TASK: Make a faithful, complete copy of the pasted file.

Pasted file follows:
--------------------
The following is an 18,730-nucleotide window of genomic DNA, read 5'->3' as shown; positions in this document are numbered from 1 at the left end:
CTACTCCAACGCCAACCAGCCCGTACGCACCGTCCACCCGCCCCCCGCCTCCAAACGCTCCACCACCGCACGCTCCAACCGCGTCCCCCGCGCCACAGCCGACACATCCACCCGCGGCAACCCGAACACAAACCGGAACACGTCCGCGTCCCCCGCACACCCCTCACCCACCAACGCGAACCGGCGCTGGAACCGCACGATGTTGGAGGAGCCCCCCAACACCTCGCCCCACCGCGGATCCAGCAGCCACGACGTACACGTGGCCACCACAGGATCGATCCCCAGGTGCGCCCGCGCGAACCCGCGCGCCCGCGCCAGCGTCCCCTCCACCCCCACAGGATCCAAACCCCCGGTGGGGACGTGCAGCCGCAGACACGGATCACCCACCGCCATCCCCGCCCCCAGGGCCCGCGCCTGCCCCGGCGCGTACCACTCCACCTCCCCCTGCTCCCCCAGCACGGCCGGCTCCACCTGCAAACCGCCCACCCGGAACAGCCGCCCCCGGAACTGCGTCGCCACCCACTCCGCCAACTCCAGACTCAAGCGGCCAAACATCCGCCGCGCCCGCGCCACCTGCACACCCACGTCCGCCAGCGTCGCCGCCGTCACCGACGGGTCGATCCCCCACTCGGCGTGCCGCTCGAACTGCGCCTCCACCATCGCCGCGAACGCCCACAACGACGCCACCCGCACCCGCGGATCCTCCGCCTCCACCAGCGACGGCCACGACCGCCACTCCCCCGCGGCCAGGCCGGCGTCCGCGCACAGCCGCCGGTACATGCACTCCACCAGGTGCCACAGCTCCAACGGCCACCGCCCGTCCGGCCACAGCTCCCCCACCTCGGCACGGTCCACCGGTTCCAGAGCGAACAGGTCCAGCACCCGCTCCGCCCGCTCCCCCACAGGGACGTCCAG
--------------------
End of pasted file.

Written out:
The following is an 18,730-nucleotide window of genomic DNA, read 5'->3' as shown; positions in this document are numbered from 1 at the left end:
CTACTCCAACGCCAACCAGCCCGTACGCACCGTCCACCCGCCCCCCGCCTCCAAACGCTCCACCACCGCACGCTCCAACCGCGTCCCCCGCGCCACAGCCGACACATCCACCCGCGGCAACCCGAACACAAACCGGAACACGTCCGCGTCCCCCGCACACCCCTCACCCACCAACGCGAACCGGCGCTGGAACCGCACGATGTTGGAGGAGCCCCCCAACACCTCGCCCCACCGCGGATCCAGCAGCCACGACGTACACGTGGCCACCACAGGATCGATCCCCAGGTGCGCCCGCGCGAACCCGCGCGCCCGCGCCAGCGTCCCCTCCACCCCCACAGGATCCAAACCCCCGGTGGGGACGTGCAGCCGCAGACACGGATCACCCACCGCCATCCCCGCCCCCAGGGCCCGCGCCTGCCCCGGCGCGTACCACTCCACCTCCCCCTGCTCCCCCAGCACGGCCGGCTCCACCTGCAAACCGCCCACCCGGAACAGCCGCCCCCGGAACTGCGTCGCCACCCACTCCGCCAACTCCAGACTCAAGCGGCCAAACATCCGCCGCGCCCGCGCCACCTGCACACCCACGTCCGCCAGCGTCGCCGCCGTCACCGACGGGTCGATCCCCCACTCGGCGTGCCGCTCGAACTGCGCCTCCACCATCGCCGCGAACGCCCACAACGACGCCACCCGCACCCGCGGATCCTCCGCCTCCACCAGCGACGGCCACGACCGCCACTCCCCCGCGGCCAGGCCGGCGTCCGCGCACAGCCGCCGGTACATGCACTCCACCAGGTGCCACAGCTCCAACGGCCACCGCCCGTCCGGCCACAGCTCCCCCACCTCGGCACGGTCCACCGGTTCCAGAGCGAACAGGTCCAGCACCCGCTCCGCCCGCTCCCCCACAGGGACGTCCAG